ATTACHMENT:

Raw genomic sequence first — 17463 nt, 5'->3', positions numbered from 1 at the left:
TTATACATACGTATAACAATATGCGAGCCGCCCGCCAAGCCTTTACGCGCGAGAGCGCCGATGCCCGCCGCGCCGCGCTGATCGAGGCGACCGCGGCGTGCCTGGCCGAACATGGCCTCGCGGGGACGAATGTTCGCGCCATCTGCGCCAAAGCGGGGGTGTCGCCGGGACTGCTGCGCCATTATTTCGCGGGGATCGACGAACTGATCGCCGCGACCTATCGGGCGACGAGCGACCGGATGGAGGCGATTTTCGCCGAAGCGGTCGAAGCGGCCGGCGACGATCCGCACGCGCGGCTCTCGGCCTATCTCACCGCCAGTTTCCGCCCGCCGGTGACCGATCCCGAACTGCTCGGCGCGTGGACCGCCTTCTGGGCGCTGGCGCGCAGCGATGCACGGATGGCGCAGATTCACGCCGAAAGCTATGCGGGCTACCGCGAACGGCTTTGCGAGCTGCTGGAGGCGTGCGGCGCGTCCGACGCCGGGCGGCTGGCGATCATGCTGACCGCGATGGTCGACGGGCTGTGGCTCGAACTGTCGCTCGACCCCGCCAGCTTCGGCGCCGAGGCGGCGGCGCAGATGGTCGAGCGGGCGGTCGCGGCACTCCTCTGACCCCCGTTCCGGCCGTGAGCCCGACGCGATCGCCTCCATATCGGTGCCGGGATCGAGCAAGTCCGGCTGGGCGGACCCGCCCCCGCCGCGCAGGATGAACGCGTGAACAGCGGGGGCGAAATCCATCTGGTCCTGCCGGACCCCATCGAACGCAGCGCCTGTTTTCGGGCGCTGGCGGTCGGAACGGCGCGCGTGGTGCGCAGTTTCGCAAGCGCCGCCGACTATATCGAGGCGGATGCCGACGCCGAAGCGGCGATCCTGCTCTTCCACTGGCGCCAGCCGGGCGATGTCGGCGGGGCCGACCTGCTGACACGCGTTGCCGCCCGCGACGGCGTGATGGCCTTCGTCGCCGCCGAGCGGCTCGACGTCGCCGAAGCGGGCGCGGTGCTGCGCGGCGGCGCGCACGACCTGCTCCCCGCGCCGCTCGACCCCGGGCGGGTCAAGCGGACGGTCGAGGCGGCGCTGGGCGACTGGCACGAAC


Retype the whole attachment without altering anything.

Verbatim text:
Raw genomic sequence first — 17463 nt, 5'->3', positions numbered from 1 at the left:
TTATACATACGTATAACAATATGCGAGCCGCCCGCCAAGCCTTTACGCGCGAGAGCGCCGATGCCCGCCGCGCCGCGCTGATCGAGGCGACCGCGGCGTGCCTGGCCGAACATGGCCTCGCGGGGACGAATGTTCGCGCCATCTGCGCCAAAGCGGGGGTGTCGCCGGGACTGCTGCGCCATTATTTCGCGGGGATCGACGAACTGATCGCCGCGACCTATCGGGCGACGAGCGACCGGATGGAGGCGATTTTCGCCGAAGCGGTCGAAGCGGCCGGCGACGATCCGCACGCGCGGCTCTCGGCCTATCTCACCGCCAGTTTCCGCCCGCCGGTGACCGATCCCGAACTGCTCGGCGCGTGGACCGCCTTCTGGGCGCTGGCGCGCAGCGATGCACGGATGGCGCAGATTCACGCCGAAAGCTATGCGGGCTACCGCGAACGGCTTTGCGAGCTGCTGGAGGCGTGCGGCGCGTCCGACGCCGGGCGGCTGGCGATCATGCTGACCGCGATGGTCGACGGGCTGTGGCTCGAACTGTCGCTCGACCCCGCCAGCTTCGGCGCCGAGGCGGCGGCGCAGATGGTCGAGCGGGCGGTCGCGGCACTCCTCTGACCCCCGTTCCGGCCGTGAGCCCGACGCGATCGCCTCCATATCGGTGCCGGGATCGAGCAAGTCCGGCTGGGCGGACCCGCCCCCGCCGCGCAGGATGAACGCGTGAACAGCGGGGGCGAAATCCATCTGGTCCTGCCGGACCCCATCGAACGCAGCGCCTGTTTTCGGGCGCTGGCGGTCGGAACGGCGCGCGTGGTGCGCAGTTTCGCAAGCGCCGCCGACTATATCGAGGCGGATGCCGACGCCGAAGCGGCGATCCTGCTCTTCCACTGGCGCCAGCCGGGCGATGTCGGCGGGGCCGACCTGCTGACACGCGTTGCCGCCCGCGACGGCGTGATGGCCTTCGTCGCCGCCGAGCGGCTCGACGTCGCCGAAGCGGGCGCGGTGCTGCGCGGCGGCGCGCACGACCTGCTCCCCGCGCCGCTCGACCCCGGGCGGGTCAAGCGGACGGTCGAGGCGGCGCTGGGCGACTGGCACGAAC